On Monday, I shared with you my happy explorations of a linen shop in the Garment District of New York City when I visited the wee metropolis a couple weeks ago.
There were two other shops on my “must visit” list, besides the linen shop. One was another fabric shop that’s Huge and Overwhelming and just wasn’t my cup of tea.
The other shop was a bead shop. There are several well-known bead and trim shops in NYC, but I was looking for a shop that carried seed beads, and specifically, Miyuki seed beads. My research from out of town turned up only one shop that seemed likely to have a wide range of Miyuki seed beads.
Miyuki beads are my favorite beads for embroidery, because they have a huge range of types and colors and they are consistent, high quality beads. But when I buy them online (which is the only way I can usually buy them), I’m not always certain of the color. More often than not, I order beads expecting a certain color or shade, and upon arrival, they’re just not quite what I thought they would be.
The idea of shopping for beads in person, where I could actually see the colors, was quite appealing to me!
The shop that I found – and there may be others, but I didn’t have time to explore all the other possible bead and trim shops – was TOHO Shoji, located across from Bryant Park on 6th Avenue between 40th & 41st Street. They don’t have a website.
The shop is a decent size, with an abundance of beads, from seed beads to semi-precious stones, to findings and charms, and and all kinds of whats-its and whatnots used in jewelry making and other arts and crafts.
Unfortunately, the shopping experience here wasn’t so great. The shop was overheated, since New York wasn’t sure if it was winter or spring (and it happened to be spring that day).
But the worst part was that, when I walked through the door, I ran into a solid wall of heavy, perfumy scent permeating the place. I’ve run into this before, but not at this level of olfactory shock. I’m not sure why shops do this. Perhaps it’s to cover the undeniable smell of marijuana on every street you stroll down in NYC? Perhaps it’s to counteract the subway smell in summer (even though it was winter)? Perhaps it’s to “freshen” the smell of old buildings? Whatever the case, it doesn’t exactly enhance the shopping experience. (I’m not sure if this is an every day situation. If you’re planning on bead shopping in NYC, though, and you’re smell-sensitive, just be aware.)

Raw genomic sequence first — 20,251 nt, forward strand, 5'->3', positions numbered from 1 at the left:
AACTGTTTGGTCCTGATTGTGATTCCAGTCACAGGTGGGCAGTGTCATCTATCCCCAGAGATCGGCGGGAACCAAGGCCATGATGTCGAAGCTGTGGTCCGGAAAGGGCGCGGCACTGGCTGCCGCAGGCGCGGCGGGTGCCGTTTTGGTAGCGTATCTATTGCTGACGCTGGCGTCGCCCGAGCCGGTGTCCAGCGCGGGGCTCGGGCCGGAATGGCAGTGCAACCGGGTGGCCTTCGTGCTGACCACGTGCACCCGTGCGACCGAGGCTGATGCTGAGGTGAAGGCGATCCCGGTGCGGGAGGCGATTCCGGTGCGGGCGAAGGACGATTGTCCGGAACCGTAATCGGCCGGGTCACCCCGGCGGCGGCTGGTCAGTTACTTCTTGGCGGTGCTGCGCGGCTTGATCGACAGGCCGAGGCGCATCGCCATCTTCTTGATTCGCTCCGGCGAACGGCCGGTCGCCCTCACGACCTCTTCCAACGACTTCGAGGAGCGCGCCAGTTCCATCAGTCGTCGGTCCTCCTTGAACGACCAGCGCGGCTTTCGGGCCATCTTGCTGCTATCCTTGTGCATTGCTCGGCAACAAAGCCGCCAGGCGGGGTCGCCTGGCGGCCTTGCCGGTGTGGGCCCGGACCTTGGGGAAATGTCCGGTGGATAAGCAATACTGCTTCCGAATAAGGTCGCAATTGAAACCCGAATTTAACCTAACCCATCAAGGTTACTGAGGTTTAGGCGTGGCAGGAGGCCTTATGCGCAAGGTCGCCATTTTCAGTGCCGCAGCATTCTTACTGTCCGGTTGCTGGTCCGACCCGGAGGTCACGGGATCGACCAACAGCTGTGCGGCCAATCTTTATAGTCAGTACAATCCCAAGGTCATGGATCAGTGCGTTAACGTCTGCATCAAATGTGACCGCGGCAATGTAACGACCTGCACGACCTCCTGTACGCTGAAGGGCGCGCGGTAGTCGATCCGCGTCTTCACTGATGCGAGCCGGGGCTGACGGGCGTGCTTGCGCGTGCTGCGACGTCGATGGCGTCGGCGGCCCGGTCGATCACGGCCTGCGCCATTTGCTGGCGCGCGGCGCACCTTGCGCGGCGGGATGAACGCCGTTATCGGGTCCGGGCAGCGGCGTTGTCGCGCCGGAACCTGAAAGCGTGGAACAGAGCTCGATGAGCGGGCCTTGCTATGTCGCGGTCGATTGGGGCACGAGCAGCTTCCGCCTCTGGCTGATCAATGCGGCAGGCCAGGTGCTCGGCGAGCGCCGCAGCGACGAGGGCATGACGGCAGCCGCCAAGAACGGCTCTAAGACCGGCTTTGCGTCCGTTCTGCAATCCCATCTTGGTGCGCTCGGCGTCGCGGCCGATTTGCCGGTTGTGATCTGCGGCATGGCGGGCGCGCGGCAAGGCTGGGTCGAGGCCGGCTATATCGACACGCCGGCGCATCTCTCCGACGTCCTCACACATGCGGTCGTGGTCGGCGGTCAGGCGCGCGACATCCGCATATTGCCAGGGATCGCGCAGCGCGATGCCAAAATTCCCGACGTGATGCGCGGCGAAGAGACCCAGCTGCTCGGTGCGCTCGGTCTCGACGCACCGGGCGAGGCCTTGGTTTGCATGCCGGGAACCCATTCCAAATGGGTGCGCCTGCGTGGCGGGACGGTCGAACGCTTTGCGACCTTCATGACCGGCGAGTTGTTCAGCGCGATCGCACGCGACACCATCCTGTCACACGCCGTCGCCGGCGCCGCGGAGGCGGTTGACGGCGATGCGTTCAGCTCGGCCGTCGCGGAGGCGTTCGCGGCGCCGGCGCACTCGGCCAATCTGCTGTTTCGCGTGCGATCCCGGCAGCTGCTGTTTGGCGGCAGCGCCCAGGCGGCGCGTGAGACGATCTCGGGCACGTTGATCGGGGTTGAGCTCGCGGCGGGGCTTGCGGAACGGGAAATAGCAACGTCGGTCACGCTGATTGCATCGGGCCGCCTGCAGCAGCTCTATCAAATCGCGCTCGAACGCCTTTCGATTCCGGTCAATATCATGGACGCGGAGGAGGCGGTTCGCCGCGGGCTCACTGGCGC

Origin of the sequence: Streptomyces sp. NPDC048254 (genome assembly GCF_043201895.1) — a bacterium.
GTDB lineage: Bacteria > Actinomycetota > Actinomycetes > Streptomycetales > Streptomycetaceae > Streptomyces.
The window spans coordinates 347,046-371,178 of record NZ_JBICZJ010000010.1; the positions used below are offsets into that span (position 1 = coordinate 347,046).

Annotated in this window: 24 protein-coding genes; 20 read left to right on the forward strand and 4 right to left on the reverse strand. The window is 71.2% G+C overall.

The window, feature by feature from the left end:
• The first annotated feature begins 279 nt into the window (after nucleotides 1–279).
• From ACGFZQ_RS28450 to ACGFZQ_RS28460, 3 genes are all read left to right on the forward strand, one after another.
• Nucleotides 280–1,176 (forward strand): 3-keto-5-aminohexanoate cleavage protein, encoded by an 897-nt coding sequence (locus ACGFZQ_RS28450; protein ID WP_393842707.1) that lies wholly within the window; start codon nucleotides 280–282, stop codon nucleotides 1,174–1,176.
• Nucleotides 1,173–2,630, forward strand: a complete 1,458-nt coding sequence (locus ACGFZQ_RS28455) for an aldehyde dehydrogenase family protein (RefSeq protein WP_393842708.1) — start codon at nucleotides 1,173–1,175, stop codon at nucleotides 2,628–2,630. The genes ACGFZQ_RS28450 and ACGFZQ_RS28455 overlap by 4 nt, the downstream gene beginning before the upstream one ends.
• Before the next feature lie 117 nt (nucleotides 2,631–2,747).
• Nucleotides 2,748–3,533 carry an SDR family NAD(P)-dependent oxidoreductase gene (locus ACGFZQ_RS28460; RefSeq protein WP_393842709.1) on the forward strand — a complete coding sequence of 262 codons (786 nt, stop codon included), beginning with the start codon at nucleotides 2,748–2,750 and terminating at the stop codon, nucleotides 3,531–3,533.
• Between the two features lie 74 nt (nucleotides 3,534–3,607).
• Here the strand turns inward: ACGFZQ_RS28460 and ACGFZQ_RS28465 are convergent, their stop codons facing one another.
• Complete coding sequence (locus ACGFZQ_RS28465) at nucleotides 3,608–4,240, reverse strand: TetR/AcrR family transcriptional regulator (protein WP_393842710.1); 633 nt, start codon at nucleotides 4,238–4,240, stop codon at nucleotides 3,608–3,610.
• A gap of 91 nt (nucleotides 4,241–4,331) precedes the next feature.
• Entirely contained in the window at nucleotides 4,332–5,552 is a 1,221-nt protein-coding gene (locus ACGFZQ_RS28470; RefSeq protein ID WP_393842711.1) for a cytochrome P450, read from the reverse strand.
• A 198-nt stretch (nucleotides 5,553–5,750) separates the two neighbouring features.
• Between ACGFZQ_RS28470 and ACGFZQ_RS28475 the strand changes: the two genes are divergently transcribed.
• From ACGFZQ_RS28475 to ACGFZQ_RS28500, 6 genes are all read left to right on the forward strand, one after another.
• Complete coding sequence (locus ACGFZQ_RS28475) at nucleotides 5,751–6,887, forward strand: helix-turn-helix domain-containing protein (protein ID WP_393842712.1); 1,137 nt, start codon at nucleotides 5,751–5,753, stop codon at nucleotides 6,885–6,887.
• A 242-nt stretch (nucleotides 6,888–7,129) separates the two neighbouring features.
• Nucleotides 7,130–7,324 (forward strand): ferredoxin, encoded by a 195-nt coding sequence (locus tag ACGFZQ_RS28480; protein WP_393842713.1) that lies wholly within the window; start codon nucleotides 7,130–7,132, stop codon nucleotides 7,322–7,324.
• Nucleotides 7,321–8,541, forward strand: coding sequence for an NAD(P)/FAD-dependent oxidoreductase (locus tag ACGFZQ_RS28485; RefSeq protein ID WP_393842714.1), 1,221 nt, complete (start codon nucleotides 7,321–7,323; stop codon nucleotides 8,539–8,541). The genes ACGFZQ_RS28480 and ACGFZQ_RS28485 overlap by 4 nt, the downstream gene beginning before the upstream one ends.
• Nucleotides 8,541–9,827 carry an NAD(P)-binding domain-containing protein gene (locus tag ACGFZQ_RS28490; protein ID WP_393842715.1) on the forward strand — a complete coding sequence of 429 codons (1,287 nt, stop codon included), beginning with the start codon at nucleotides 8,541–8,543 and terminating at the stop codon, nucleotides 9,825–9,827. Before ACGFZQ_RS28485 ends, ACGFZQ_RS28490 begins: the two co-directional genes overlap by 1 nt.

To avoid contracting a headache and nausea, I reduced my concentration very quickly to just the seed beads I wanted to check out. And there is a mighty wall of them!
It’s not the full extent of Miyuki’s line of beads, but it is a great jumping-off place if you’re looking for specific colors of 15/0 and 11/0 beads to use with embroidery.
Very quickly, I scanned the wall, selecting colors that would fill some gaps in my beads. Mostly, I concentrated on 15/0 seed beads.
The prices, incidentally, are not what I’d call “good” – you can usually find larger quantities for similar prices online through many different bead sources.
But since I was there for specific colors and types of beads, I picked out a good selection and headed to the counter to check out. If it weren’t for the overwhelming scent of the place, I probably would have done more damage to the pocketbook, so in retrospect, it’s probably good that I didn’t linger.
The checkout process took forever, incidentally! In what I would describe as the most hilarious checkout experience of my life in the modern world – and in such a contemporary city as NYC! – the clerk hand-wrote the ticket, with each stock number of each product I bought and its price. It took me three times longer to check out than it took me to shop! What heck?!?!
It was worth the chuckle!
It was a joy and pleasure to walk out of the shop into the relatively fresh air of New York City, knowing that I had a decent selection of new beads to add to my collection. A quick cup of tea and a visit to a bookstore put my head to rights and rounded things off.
Two of my nieces were with me that day, and I met a long-time friend in the city, too, so the rest of my time concentrated on them.
The strangest thing about New York City to me is this: I have been there five times. Every time, in that city of millions, I’ve run into someone I know well. Once, it was neighbor from down the street in my home town in Kansas. Once, I ran into a good friend from Minnesota in St. Patrick’s Cathedral. Once, it was two guys I taught in high school. They were right behind me in a crowded ferry line for the Statue of Liberty! This time, it was a chum from college who was there to visit her Greek family. I’m not sure how this happens. But it always happens in New York!
I’m happy to be home – back to isolated Kansas, that fly-over state that people on the East Coast have very vague ideas about, and that always garners a Wizard of Oz joke when you say where you’re from. It’s quiet, but it’s open, it’s beautiful, and it’s home.
And after all, I have new linen and beads. What more could a gal want?